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Introduction



 


Tartans have become synonymous with Scotland and Scottish clans and families in particular. However, tartans were originally a style of cloth intended to be decorative. They had patterns that were popular within certain districts of manufacture, they relied on a limited range of colour dyes and were made of the local coarser type of wool.

This has lead to the idea of district tartans being the original association, between the land, the community and its cloth. Where there was a strong clan within a district, as was often the case in the highlands, then visitors from other areas might well have been recognised as of a clan from their tartan. This must have been true of visitors from the Western Isles, for instance. It is this concept of clan tartans that today predominates, but the use of tartan is yet richer.


When tartan was proscribed by law, the Government or Black Watch pattern was the only legally one. This was used by the regiments raised within Scotland, forming the basis of the regimental tartans.

By the early 1800s, it was realised that the knowledge of tartans before the 45 was being lost and, simultaneously, there was a romantic movement concerning Scotland's past. This lead to institutional and individual efforts to preserve tartan designs. Tartans were reconstructed from portraits, collected on pilgrimages, demanded from clan chiefs and recovered from weaver's notes.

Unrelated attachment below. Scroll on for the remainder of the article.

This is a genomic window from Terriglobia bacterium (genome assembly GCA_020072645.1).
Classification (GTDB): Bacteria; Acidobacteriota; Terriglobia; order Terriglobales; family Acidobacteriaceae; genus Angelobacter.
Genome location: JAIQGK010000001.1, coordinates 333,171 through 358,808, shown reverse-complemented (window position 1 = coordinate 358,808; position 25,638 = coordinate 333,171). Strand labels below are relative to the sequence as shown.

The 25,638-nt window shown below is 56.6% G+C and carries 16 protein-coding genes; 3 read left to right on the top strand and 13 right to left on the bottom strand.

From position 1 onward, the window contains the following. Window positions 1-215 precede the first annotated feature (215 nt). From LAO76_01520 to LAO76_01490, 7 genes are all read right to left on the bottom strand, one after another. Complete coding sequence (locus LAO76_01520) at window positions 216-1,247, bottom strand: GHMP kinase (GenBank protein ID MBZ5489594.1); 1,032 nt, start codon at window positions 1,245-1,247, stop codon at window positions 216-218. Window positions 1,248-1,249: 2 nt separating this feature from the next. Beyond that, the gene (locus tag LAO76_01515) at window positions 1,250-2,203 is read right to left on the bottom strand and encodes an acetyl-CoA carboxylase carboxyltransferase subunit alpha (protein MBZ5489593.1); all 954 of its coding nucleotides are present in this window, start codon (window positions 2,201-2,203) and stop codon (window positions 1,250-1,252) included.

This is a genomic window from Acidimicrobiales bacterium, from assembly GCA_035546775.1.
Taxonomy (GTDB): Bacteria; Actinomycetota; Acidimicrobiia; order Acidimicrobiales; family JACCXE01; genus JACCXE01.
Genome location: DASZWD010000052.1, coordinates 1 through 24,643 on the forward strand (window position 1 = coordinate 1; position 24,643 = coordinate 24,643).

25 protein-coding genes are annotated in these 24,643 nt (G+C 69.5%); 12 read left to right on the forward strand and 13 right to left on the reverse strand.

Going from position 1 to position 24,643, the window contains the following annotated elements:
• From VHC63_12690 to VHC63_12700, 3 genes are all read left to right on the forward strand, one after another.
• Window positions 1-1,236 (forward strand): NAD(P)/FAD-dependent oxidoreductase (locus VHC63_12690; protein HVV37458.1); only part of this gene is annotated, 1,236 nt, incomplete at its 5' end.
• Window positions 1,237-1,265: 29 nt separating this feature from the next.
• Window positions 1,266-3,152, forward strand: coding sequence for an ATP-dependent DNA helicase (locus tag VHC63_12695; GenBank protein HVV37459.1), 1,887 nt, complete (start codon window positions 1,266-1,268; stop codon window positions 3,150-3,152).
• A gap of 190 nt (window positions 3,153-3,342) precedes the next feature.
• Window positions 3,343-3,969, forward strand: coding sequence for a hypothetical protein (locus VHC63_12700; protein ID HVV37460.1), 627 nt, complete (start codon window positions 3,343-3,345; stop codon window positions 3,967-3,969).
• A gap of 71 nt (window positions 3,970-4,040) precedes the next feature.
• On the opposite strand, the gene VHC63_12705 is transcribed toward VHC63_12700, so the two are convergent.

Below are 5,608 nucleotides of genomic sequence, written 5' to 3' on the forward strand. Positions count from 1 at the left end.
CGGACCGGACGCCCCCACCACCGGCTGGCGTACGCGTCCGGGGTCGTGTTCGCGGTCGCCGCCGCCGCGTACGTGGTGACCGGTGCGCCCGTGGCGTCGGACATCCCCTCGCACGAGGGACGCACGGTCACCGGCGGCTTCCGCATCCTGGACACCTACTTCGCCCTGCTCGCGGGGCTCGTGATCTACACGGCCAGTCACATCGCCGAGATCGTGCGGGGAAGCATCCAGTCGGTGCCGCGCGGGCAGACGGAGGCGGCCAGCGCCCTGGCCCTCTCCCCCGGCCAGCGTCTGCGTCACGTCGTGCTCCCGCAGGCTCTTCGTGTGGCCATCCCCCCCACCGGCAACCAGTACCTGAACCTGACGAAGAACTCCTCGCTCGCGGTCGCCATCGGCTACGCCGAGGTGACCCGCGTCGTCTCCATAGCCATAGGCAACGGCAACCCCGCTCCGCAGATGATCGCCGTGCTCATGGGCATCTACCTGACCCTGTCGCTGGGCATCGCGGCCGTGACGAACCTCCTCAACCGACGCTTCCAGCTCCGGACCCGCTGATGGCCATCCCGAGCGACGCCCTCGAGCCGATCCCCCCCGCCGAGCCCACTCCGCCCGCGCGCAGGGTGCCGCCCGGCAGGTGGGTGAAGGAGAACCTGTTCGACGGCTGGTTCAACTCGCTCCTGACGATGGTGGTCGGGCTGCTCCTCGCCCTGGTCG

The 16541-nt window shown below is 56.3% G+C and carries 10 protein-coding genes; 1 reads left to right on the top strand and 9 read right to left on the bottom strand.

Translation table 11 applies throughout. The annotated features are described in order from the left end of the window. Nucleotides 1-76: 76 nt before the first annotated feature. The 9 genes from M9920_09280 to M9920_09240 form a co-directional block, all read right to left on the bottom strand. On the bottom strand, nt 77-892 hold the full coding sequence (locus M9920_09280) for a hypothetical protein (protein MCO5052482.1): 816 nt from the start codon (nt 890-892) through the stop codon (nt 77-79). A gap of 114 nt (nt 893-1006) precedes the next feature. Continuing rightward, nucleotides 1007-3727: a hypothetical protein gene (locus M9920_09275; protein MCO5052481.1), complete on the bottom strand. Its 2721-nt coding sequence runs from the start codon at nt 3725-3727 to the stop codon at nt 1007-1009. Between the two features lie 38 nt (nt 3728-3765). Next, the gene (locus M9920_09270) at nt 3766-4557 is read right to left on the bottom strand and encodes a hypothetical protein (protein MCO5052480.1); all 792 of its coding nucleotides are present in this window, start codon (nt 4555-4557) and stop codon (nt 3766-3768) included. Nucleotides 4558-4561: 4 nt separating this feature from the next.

Tartans became a backdrop. The weaving and tailoring industries were especially boosted by the visit to Edinburgh of George IV in 1822 and by Sir Walter Scott's statement, as the visit's manager, "Let every man wear his tartan". Queen Victoria gave considerable encouragement thereafter, though this encouraged both fantasy and fact in the study of tartan. (Some royal tartans remain the preserve of the House of Windsor or individual titles within it, just as clan chiefs sometimes have a chief's tartan.)

The significance of tartan as national dress, worn under various circumstances, created clan tartans for every "name", even those that previously had none. These were often supplemented by hunting tartans of subdued character and dress tartans which were brighter.

Further variety was added by fashion, fancy or trade tartans to fill any niche, including various colours of a single pattern. Dancing Tartans originate from the ARISAID or Dress Tartans. There were even some mourning tartans developed.

In recent years the corporate tartans have become popular where an institution or company adopts a tartan design for livery and use in merchandising.

Where no clan tartan exists, families can and have developed new Family Tartans. Generally which tartan is worn is controlled by convention there not being a statute for its government. Disputes as to its use and production rely on the civil law of Copyright, Design Act and in rare cases Patents/Trademarks. 

Manufacturers often offer a given tartan design in a variety of colour effects, called Modern, Reproduction, Ancient and the like. An ancient and a modern tartan is often the same pattern and should not be confused when the design is being considered.